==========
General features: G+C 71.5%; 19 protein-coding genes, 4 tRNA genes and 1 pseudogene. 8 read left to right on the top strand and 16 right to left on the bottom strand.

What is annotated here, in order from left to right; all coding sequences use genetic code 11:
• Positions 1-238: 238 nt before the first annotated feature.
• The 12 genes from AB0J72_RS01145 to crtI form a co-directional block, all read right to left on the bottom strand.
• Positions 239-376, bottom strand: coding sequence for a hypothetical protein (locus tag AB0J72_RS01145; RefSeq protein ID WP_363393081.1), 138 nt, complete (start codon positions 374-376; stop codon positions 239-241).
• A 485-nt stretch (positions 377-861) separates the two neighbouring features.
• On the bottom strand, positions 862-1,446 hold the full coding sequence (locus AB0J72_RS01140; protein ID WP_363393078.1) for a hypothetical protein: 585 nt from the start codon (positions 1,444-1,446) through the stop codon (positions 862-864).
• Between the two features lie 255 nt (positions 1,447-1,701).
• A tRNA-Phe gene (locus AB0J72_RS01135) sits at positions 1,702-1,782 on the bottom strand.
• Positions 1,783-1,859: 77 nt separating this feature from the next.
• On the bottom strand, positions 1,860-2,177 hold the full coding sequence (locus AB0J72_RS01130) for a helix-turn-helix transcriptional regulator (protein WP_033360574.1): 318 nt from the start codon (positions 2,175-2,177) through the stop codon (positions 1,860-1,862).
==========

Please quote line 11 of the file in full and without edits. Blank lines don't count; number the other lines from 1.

• On the bottom strand, positions 1,860-2,177 hold the full coding sequence (locus AB0J72_RS01130) for a helix-turn-helix transcriptional regulator (protein WP_033360574.1): 318 nt from the start codon (positions 2,175-2,177) through the stop codon (positions 1,860-1,862).